A couple in the UK, which had previously fostered almost twenty children and was considered an exemplary foster parenting couple, were told several years ago that they couldn't foster anymore because they're homophobic. They sued, and the court sided with the city council in keeping them from foster parenting:
But following the introduction of equality laws, they were blocked from fostering in 2007. Social workers said the couple's belief that homosexuality is wrong meant they were not suitable to look after a child aged between five and eight.
It's a murky issue, what with the lack of foster parents in the UK on the one hand, but the fact that some of the children placed with this couple would be gay and they shouldn't be subjected to those views at such a young age (and not that kids who never come out as LGB should be subjected to those views either). All I know is that if we were talking about a white supremacist who wanted to foster she wouldn't be considered, even if non-white children would be kept from her home.
What gets me, though, is how much of the coverage I've read of this has followed the recent trend in British media when it comes to anti-gay discrimination - the perpetrators are always Christians losing their rights. The Telegraph article linked above is a good example, with the title "Foster parent ban: 'extreme distress' of 'anti-gay' Christians' over ruling" and the entire piece riddled with boo-hoo over how Christians are being punished for their religious belief.
It's almost as if British journalists assume that Christians are, fundamentally and immutably, homophobic. And lost in these articles are the opinions and experiences of LGBT people.
The Daily Mail's title is more of the same: "Christian beliefs DO lose out to gay rights: Judges' ruling against devout foster couple." The Independent opens with: "A Christian couple morally opposed to homosexuality because of their faith...." Aberdeen's Press and Journal describes the couple as losing out because of their "their faith-based opposition to homosexuality."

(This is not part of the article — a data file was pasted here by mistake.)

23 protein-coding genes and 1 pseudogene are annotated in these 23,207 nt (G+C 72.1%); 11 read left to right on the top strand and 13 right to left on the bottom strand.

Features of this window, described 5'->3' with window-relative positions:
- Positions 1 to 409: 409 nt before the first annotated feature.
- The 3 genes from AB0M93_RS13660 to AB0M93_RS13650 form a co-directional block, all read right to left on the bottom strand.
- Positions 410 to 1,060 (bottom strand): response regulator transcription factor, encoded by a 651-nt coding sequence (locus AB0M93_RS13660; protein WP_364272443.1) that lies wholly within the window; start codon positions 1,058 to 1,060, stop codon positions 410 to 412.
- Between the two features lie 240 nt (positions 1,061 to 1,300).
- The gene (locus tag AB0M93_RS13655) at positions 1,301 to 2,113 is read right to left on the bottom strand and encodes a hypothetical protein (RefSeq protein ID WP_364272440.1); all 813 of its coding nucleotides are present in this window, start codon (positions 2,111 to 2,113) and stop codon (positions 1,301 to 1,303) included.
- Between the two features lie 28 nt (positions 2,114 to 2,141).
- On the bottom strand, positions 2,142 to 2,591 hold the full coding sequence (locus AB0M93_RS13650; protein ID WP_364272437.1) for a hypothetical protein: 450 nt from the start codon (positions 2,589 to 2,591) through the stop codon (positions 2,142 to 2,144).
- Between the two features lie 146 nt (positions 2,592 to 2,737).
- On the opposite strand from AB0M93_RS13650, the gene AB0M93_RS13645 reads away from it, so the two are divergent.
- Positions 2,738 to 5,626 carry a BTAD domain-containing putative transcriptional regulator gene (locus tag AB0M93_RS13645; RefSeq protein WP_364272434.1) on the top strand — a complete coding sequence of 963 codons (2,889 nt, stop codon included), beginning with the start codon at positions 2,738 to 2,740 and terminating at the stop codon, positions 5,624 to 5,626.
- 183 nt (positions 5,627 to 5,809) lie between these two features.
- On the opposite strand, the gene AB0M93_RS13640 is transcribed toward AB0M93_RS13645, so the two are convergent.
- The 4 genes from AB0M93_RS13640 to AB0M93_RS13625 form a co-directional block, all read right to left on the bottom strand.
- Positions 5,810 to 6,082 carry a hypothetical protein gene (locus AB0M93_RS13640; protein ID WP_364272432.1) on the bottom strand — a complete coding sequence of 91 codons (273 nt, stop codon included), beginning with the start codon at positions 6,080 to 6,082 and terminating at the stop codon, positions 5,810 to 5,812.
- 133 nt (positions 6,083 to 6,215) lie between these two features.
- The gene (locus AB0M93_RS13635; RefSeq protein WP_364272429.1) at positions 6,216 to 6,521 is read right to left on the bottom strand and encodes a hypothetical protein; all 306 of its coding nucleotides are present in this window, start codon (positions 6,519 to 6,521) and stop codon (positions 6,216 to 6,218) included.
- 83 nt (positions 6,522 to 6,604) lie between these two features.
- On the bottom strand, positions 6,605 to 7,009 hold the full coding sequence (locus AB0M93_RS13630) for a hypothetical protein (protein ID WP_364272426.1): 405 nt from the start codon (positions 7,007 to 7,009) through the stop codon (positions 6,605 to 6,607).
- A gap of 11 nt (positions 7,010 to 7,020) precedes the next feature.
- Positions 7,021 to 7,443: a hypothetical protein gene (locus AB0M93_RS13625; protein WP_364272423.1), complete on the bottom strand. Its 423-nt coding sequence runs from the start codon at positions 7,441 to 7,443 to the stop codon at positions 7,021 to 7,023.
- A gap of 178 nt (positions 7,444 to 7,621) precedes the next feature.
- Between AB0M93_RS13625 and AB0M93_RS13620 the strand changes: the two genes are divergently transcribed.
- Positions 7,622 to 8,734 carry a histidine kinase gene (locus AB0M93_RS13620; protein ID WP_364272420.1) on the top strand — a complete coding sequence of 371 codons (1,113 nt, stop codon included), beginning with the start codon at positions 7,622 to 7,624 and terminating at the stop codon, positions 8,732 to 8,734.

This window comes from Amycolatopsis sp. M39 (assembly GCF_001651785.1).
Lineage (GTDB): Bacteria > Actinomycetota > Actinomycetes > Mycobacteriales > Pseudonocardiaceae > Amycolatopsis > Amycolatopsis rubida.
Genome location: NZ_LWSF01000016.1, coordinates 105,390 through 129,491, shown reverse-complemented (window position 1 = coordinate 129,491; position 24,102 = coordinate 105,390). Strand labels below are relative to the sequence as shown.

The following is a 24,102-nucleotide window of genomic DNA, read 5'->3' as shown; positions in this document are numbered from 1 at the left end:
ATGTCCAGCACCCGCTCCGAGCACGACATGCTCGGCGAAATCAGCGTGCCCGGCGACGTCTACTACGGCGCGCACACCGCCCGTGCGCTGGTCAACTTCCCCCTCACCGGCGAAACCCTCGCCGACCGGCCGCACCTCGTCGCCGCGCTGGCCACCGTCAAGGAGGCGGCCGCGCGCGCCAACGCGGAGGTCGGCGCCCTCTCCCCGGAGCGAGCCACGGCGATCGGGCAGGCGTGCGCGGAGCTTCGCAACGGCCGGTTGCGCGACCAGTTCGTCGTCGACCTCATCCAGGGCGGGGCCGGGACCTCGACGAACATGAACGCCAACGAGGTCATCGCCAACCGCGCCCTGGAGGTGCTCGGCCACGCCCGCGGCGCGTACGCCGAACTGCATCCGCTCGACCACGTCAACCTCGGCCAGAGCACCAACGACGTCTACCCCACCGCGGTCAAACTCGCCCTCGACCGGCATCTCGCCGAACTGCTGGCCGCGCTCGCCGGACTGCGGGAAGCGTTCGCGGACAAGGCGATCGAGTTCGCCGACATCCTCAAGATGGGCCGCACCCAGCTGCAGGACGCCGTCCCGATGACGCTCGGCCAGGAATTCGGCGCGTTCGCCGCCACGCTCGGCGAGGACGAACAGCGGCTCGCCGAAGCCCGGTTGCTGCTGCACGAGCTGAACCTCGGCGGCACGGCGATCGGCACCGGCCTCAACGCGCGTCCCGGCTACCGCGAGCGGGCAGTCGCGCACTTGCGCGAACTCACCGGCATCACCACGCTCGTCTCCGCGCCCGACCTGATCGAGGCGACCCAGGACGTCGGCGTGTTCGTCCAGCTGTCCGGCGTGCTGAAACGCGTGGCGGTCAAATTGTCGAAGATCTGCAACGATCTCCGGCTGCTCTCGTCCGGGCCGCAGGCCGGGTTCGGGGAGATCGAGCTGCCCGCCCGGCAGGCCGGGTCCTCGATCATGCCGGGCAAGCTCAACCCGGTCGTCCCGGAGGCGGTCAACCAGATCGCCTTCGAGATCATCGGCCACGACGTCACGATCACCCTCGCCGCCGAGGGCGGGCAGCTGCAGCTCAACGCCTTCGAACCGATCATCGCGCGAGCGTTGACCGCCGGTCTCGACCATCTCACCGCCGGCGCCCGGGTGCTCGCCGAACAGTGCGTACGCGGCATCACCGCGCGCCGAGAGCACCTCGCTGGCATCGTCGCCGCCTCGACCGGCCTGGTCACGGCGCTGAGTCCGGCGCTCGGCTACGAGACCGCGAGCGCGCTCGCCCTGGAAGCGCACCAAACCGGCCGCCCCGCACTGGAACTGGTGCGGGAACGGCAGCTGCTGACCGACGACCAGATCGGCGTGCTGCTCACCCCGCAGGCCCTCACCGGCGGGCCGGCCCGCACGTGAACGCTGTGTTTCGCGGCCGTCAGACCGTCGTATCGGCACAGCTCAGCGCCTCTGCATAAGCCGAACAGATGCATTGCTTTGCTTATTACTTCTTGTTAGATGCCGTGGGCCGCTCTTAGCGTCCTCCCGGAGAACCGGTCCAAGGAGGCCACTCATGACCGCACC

The Christian Legal Centre's title was "Christians forced to withdraw fostering application," but we'd expect that from an organization devoted to advancing an anti-gay agenda. Their XD goes on:
Andrea Minichiello Williams, chief executive of Christian Concern and the CLC, said: "The judges have claimed that there was no discrimination against the Johns as Christians because they were being excluded from fostering due to their sexual ethics and not their Christian beliefs.
"This claim that their moral beliefs on sex have nothing to do with their Christian faith is a clear falsehood made in order to justify their ruling.
This is a rightwing framing that I think it'd be good for all of us to avoid. If the fight is set up as "Christian vs. Gay," we're already in a losing position because: 1) there are lots more Christians than there are gays; 2) many people's first reaction to Christianity is warmer and fuzzier than their first reaction to us; and 3) it erases the gray areas and the complexities of these issues and turns it all into a war, and the only people who win wars are war profiteers (ahem).
It's counter-productive framing that works for homophobes because it comes down to entrenched power. Here's how Eunice John, who lost in court, describes the decision:
"But because we are Christians, with mainstream Christian views on sexual ethics, we are apparently unsuitable as foster parents.
"We are unsure how we can continue the application process following the court's ruling today.
"We have been excluded because we have moral opinions based on our faith and we feel sidelined because we are Christians with normal, mainstream, Christian views on sexual ethics.
If they were Christians with outside the mainstream values? If they were abnormal Christians? If they didn't feel like they were the center of human opinion, would they have the gall to say that their beliefs should be imposed on small children?
And what if their homophobia didn't come from Christianity? If they were Muslim or Jewish or just homophobic atheists? Something tells me this debate would be playing out differently.
People ultimately make of their religion what they want to, even if they're people like the Johns who find it easier to blame someone else for their attitudes and absolve themselves of responsibility for their actions.